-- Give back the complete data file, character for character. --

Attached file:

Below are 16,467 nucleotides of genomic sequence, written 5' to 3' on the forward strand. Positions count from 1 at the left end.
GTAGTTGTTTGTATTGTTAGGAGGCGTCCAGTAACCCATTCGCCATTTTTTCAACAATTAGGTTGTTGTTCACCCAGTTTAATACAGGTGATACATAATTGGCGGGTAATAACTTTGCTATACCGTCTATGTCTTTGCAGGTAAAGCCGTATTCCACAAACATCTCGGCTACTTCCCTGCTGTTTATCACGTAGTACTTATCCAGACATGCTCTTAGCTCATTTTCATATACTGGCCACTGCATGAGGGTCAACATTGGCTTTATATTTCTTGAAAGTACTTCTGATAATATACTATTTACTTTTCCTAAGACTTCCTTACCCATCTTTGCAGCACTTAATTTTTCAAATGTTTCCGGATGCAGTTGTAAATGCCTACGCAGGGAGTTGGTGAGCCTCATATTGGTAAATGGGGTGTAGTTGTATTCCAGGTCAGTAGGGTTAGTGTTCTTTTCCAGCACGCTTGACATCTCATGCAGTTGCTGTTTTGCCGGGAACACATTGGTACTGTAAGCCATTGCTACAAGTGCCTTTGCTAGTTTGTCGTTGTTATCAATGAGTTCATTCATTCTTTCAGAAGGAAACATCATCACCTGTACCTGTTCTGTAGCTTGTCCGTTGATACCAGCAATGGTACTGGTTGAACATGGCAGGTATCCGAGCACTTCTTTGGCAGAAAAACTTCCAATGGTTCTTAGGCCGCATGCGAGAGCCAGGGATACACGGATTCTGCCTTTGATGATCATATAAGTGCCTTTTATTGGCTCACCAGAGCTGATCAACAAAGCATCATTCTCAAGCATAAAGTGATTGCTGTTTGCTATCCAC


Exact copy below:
Below are 16,467 nucleotides of genomic sequence, written 5' to 3' on the forward strand. Positions count from 1 at the left end.
GTAGTTGTTTGTATTGTTAGGAGGCGTCCAGTAACCCATTCGCCATTTTTTCAACAATTAGGTTGTTGTTCACCCAGTTTAATACAGGTGATACATAATTGGCGGGTAATAACTTTGCTATACCGTCTATGTCTTTGCAGGTAAAGCCGTATTCCACAAACATCTCGGCTACTTCCCTGCTGTTTATCACGTAGTACTTATCCAGACATGCTCTTAGCTCATTTTCATATACTGGCCACTGCATGAGGGTCAACATTGGCTTTATATTTCTTGAAAGTACTTCTGATAATATACTATTTACTTTTCCTAAGACTTCCTTACCCATCTTTGCAGCACTTAATTTTTCAAATGTTTCCGGATGCAGTTGTAAATGCCTACGCAGGGAGTTGGTGAGCCTCATATTGGTAAATGGGGTGTAGTTGTATTCCAGGTCAGTAGGGTTAGTGTTCTTTTCCAGCACGCTTGACATCTCATGCAGTTGCTGTTTTGCCGGGAACACATTGGTACTGTAAGCCATTGCTACAAGTGCCTTTGCTAGTTTGTCGTTGTTATCAATGAGTTCATTCATTCTTTCAGAAGGAAACATCATCACCTGTACCTGTTCTGTAGCTTGTCCGTTGATACCAGCAATGGTACTGGTTGAACATGGCAGGTATCCGAGCACTTCTTTGGCAGAAAAACTTCCAATGGTTCTTAGGCCGCATGCGAGAGCCAGGGATACACGGATTCTGCCTTTGATGATCATATAAGTGCCTTTTATTGGCTCACCAGAGCTGATCAACAAAGCATCATTCTCAAGCATAAAGTGATTGCTGTTTGCTATCCAC